Banana Republic Budgets

By tradition, Congress passes 12 bills every year that make up the annual federal budget. Normally, the bills are passed in mid-April, well before the start of the government’s new fiscal year on Oct. 1.

For the past four years, however, Congress has failed to pass a budget and the American government has been financed through a legislative device known as a continuing resolution. Continuing resolutions  authorize the government to continue spending at current, increased or decreased levels for a specific period of time.

The current budget crisis is the result of the expiration of one continuing resolution on Sept. 30, the last year of the government’s fiscal year and the Congress’ failure to pass either a new budget or a new continuing resolution that would fund the government starting Oct. 1.

With no spending authority from Congress, the government must shut down all non-essential operations. Hundreds of thousands of government employees will not report for work and will not be paid during the shutdown. The military, border patrol and Coast Guard will continue operating, but the men and women in those services will likely not be paid until the government reopens.

The United States government went through a government shutdown for 21 days in late 1995 and early 1996. The effects were limited because Congress had already passed some of the 12 budget bills. This year, however, Congress has passed none of the bills, so the effects of shutdown would be widespread.

Budget-by-continuing-resolution has created a series of crises over the past few years more befitting a Banana Republic than a superpower with the world’s largest economy. The same could be said for the chaos involved in raising the nation’s debt ceiling.

Congress, however, has chosen chaos over order because Republicans believe last-minute brinksmanship over the budget or debt ceiling gives them greater negotiating power with the Democratic president and senate.

The country of Egypt is in chaos because factions within Egypt do not like the president that was democratically elected. The situation there is not unlike that in Washington, where factions within the Republican Party do not like the democratically elected American president. Compromise and negotiation are the American way, the democratic way, the way this democracy has worked for more than 200 years.  If you are tired of the drama, tell your congressman and tell your senator.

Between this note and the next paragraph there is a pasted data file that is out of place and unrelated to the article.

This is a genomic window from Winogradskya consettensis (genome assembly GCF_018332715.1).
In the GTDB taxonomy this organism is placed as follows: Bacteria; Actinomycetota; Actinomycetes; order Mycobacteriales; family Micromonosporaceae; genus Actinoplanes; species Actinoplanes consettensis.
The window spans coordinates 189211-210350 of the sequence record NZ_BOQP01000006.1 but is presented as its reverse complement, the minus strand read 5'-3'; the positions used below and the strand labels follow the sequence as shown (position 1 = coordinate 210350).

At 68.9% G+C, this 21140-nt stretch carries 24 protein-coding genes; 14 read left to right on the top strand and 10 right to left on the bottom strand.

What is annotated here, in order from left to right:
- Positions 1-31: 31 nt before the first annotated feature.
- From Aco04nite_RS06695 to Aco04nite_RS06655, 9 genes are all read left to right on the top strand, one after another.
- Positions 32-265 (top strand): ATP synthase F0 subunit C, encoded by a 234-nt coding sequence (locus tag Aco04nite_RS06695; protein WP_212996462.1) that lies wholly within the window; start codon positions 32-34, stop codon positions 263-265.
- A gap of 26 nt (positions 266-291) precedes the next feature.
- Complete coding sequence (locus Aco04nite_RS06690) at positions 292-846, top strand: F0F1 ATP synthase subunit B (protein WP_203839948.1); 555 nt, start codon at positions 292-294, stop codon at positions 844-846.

The House of Representatives began debate Thursday on measures that would fund the government after Sept. 30, giving an official form to the war over a government shutdown.

The spending measure, however, is paired with one that would repeal Obamacare. There is very little chance that anti-health care reform senators could muster enough votes in the Democratic-controlled Senate to defund Obamacare, so the House opposition is largely ceremonial.

Even if Republicans do find the votes, President Obama has promised to veto any bill that cuts funding for Obamacare.

Sen. Ted Cruz of Texas, the leading rhetorical bomb-thrower in the Affordable Care Act fight, concedes that defunding the ACA has little chance in the Senate, so it will be up to the Republican-controlled House to make the last stand.

Over the summer, Cruz and the conservative Heritage Foundation staged a nationwide series of anti-Obamacare rallies. His backtrack has attracted understandable criticism from House members. The House has voted 41 times to defund Obamacare, while Cruz’s fight has been limited to rallies, Tweets and Facebook posts, which have given him a measure of Republican celebrity, but have contributed nothing to the legislative process.

Nebraska’s delegation is divided by the issues.

Sen. Deb Fischer — Supports the strategy to tie Obamacare to continued funding of the government. Fischer told Nebraska Radio Network on Thursday that she doesn’t want a government shutdown, but that it might be the only way to force her colleagues in Washington to begin to take seriously the issue of spending and debt.

Sen. Mike Johanns — Has opposed Obamacare, but also described efforts to tie Obamacare to a government shutdown as “not a realistic plan.”The senior senator from Nebraska also noted that the ruckus being raised by Sens. Cruz, Marco Rubio of Florida and Rand Paul of Kentucky was good for the trio’s presidential aspirations but would not be good for the country.

Rep. Lee Terry (1st District) — Supports the Republican strategy. “Obamacare is worthy of throwing yourself on the sword,” he told U.S. News & World Reports.

Rep. Jeff Fortenberry (2nd District) — Told an August town hall that he would oppose measures that would lead to a government shutdown and noted that President Obama would never sign any legislation that defunded the ACA. Fortenberry also said he would like to avoid another round of indiscriminate, across-the-board sequester budget cuts.

Rep. Adrian Smith (3rd District) — His official web site shows past support for killing Obamacare and a desire for a constitutional amendment requiring a balanced budget, but does not address the current situation on either topic. There were no related returns on a Google search.